The existing eves on the house were one foot wide which was perfect for the ten foot width of the room. In the heart of winter the sun shines on the entire tile floor and my thermal storage (adobe bancos). This makes it enjoyable to walk on the warm floor in the evening when it is cold outside. In the summer the sun does not shine on the floor at all and the floor is cool.
The eight double pane sliding glass doors were purchase used. All of them look the same for aesthetics. Since the posts for the original patio were not placed for even spacing, they were moved by a few inches to accommodate the doors. Each door is a standard six foot door, with two placed between each post.
Insulating the ceiling and end walls was next. Before installing the insulation, aluminum foil was pressed up against the existing ceiling and walls to add additional radiant heat barrier. The insulation is Celotex "Blackore," one inch thick with foil on both sides. These were cut to the width between the 2X6 studs and force fitted. Three layers were added making sure there was an air gap between each sheet to add to the thermal reflection. Each sheet has a 7.2 R value, making the 5.5 inch (a 2X6 is really only 5.5 inches) space a respectable R-21.6. This would not be possible with standard fiberglass insulation. Although cheaper, R-14 would be the limit.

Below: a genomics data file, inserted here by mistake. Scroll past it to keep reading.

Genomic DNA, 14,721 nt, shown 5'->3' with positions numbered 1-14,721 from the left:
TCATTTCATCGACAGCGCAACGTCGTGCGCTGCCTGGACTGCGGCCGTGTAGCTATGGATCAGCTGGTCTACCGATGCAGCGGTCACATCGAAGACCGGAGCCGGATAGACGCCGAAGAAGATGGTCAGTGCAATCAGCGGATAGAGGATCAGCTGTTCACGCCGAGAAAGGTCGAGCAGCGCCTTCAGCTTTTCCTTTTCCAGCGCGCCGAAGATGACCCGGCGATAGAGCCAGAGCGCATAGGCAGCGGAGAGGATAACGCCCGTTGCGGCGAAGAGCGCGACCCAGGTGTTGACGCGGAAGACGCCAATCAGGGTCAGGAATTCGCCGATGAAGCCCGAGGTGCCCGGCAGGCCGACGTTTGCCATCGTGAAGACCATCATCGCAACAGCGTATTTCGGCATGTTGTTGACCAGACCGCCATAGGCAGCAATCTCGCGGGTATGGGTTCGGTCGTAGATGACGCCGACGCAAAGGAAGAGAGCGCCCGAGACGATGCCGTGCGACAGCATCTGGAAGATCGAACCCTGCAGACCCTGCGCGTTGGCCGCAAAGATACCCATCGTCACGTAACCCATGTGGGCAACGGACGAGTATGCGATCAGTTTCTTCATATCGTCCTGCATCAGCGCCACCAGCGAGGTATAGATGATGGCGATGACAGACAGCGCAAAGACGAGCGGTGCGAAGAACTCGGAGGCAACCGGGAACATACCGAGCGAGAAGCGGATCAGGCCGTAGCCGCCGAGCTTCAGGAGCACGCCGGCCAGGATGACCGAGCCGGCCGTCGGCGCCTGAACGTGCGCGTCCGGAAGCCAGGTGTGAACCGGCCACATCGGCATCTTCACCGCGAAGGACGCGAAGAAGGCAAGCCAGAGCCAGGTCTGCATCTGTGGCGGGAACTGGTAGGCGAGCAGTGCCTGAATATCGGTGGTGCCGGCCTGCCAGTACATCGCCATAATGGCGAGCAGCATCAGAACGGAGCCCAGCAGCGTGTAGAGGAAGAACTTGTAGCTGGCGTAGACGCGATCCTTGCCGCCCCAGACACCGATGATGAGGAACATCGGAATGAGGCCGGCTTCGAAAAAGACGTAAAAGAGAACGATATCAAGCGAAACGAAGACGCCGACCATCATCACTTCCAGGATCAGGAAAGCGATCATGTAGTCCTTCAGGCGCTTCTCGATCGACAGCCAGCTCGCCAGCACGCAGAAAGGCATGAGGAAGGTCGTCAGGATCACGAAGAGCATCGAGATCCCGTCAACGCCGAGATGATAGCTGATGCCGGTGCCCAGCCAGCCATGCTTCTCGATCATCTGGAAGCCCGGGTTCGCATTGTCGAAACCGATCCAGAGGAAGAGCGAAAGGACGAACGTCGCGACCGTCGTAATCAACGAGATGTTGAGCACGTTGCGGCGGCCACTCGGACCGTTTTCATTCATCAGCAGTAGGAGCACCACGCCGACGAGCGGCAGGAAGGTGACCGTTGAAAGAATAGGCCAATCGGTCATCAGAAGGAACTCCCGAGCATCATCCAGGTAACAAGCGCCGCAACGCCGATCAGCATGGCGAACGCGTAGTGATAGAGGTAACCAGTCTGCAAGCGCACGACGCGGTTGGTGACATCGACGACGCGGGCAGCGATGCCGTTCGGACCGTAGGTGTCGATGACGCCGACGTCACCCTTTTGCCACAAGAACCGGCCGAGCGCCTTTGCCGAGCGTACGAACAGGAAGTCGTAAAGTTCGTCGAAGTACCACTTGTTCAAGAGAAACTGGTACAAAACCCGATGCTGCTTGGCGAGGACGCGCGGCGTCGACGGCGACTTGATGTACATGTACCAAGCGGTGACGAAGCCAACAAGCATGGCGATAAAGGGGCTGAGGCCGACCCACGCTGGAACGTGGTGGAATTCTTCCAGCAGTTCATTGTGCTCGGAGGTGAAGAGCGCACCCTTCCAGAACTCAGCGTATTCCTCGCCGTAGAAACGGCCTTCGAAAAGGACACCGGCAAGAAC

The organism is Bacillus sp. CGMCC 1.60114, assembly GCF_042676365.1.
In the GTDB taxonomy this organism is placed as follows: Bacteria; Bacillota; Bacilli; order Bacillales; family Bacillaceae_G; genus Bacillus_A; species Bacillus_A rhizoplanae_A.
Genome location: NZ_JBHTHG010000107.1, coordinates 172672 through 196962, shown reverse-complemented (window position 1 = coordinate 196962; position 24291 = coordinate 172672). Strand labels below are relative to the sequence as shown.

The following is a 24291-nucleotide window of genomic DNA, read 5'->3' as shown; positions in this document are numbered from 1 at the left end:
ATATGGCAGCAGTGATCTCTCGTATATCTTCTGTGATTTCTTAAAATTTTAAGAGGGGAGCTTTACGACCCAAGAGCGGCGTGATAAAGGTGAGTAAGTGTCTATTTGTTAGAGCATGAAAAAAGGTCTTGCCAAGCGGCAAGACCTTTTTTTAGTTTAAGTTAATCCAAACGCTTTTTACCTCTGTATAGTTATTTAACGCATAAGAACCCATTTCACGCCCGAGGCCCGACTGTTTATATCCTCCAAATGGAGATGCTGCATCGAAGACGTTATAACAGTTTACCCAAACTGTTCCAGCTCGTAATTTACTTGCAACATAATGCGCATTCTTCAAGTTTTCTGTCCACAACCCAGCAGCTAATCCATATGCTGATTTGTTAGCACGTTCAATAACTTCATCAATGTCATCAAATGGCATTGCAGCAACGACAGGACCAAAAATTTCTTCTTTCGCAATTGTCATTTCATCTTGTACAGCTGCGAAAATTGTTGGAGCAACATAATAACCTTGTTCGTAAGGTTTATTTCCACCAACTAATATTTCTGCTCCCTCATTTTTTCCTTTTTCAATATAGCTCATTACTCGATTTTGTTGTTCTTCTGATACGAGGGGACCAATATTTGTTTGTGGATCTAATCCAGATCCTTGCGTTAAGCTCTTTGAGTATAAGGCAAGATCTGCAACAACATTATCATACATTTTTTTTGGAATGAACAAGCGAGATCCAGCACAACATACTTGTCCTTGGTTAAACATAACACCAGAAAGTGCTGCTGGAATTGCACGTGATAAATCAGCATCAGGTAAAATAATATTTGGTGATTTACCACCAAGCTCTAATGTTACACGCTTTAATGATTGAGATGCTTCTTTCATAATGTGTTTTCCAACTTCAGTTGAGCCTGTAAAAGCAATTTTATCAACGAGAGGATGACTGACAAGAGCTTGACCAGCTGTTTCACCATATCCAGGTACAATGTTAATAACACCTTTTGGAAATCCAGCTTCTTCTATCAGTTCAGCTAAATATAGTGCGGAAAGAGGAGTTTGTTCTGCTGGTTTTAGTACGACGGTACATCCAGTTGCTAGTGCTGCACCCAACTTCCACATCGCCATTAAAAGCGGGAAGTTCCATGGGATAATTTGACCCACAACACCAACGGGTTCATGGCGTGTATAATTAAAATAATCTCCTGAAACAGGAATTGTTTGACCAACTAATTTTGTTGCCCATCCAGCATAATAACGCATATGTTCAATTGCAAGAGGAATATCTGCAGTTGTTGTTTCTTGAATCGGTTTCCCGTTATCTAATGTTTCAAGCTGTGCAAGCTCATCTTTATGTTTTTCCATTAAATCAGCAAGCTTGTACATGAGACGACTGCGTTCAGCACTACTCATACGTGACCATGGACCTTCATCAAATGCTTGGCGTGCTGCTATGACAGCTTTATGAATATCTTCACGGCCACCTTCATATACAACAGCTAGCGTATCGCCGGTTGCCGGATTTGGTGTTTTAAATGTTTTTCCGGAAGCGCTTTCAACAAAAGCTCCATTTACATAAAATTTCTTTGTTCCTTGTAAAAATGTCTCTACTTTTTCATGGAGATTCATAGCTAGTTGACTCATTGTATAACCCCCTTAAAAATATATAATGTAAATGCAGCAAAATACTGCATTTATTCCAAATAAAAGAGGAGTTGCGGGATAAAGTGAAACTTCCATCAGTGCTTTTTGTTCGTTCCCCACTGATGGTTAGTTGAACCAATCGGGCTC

One window was added in each end. Double paned sliders were used here, as well.
Saultio tile was used because it fit the style of the house and it was a less expensive option. Patterns were made in the flooring to add some "homey" atmosphere and get away from the hall-like appearance of the long room. A tile saw was necessary for the cuts to make the patterns. After laying out all the whole tiles, the tile saw cut all the other tiles in one day.
Above: Harold finishes the installation of foam board insulation on the ceiling Banco
The seats for most of the solar room are made of adobe brick. They were made from the dirt in the back yard. Although brick making is a long process, it provides excellent thermal storage, provides nice seating for the room, and fits the decor of the home. They were covered with expanded metal and plastered with an elastomeric stucco made by Sto that will not crack if movement in future years occurs.
Three ceiling fans were added to increase lighting and the circulation of the air when sitting in the room. By running the fans in opposite directions we get a circular flow in the room.
An insulating paint was used that was made by Insulating Coating Corporation (Aztec #300 interior paint). It acts as a sound deadener and insulates to R-20 in the summer and R-5 in the winter. Although more expensive per gallon, the paint lasts ten years and can be made in any color.
Summer months in the solar room are not as hot as would be expected. A high efficiency evaporative cooler is in one end of the room. Using a thermostat, the cooler not only keeps the solar room cool, but also the rest of the house. On high humidity days the doors to the house are closed and the windows are opened in